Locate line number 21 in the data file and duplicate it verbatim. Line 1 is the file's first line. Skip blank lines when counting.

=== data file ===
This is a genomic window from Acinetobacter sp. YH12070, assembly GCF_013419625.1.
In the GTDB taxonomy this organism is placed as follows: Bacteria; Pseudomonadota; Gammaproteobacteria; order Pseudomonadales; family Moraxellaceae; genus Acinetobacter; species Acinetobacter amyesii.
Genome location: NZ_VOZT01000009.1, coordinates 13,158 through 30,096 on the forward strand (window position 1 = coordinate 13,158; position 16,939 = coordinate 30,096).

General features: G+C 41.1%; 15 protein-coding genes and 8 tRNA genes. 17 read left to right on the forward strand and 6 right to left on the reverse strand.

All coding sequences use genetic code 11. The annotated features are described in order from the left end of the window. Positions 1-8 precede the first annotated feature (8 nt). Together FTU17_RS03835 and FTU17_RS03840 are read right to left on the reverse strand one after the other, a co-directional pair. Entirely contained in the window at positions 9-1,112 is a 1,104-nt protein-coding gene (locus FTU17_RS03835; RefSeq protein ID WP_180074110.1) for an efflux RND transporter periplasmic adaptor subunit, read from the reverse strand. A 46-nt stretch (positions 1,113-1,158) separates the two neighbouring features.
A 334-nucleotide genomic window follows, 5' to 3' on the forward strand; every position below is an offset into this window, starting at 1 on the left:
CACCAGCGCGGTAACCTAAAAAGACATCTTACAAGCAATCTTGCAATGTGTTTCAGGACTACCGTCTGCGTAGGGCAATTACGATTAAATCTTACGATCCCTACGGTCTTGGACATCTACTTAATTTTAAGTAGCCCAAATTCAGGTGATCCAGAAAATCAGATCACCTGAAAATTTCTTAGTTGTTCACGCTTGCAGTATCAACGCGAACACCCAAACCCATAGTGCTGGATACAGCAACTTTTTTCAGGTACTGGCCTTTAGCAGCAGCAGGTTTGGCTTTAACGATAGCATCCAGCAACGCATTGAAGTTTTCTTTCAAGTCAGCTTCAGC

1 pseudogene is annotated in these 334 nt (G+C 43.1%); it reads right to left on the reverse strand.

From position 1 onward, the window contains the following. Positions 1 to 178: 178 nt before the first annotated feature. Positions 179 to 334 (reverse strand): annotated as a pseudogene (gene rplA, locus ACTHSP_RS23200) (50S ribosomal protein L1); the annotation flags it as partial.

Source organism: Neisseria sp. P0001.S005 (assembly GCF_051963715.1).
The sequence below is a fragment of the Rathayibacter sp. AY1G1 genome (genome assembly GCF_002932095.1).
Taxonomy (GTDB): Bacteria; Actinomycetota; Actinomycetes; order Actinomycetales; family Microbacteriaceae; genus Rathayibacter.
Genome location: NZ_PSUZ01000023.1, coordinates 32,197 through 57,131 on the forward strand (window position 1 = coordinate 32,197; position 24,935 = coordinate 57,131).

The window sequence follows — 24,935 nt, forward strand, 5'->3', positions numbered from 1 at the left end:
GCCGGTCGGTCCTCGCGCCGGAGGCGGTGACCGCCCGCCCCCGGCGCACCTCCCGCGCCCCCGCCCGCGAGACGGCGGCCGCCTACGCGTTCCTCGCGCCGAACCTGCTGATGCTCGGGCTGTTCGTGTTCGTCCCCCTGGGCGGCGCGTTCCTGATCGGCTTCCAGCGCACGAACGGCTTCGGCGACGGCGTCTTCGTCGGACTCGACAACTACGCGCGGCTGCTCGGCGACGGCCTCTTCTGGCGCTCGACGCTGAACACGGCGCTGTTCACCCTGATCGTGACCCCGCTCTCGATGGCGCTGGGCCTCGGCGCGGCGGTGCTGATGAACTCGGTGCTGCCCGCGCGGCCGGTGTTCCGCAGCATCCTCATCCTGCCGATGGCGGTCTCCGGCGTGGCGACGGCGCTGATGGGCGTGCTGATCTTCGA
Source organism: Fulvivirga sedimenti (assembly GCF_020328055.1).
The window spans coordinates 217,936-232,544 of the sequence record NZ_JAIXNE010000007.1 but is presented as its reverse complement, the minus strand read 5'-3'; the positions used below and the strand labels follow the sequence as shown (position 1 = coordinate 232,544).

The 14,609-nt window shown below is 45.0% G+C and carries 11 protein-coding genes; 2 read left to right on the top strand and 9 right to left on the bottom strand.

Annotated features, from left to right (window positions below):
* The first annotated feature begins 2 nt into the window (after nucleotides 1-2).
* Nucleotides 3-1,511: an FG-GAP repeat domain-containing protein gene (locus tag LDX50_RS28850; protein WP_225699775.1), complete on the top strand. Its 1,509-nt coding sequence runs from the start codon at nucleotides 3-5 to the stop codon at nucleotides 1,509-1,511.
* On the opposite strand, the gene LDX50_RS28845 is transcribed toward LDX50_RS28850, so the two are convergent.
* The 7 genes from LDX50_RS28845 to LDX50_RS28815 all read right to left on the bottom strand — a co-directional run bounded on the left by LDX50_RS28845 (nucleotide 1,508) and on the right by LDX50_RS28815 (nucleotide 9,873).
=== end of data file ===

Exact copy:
* Nucleotides 3-1,511: an FG-GAP repeat domain-containing protein gene (locus tag LDX50_RS28850; protein WP_225699775.1), complete on the top strand. Its 1,509-nt coding sequence runs from the start codon at nucleotides 3-5 to the stop codon at nucleotides 1,509-1,511.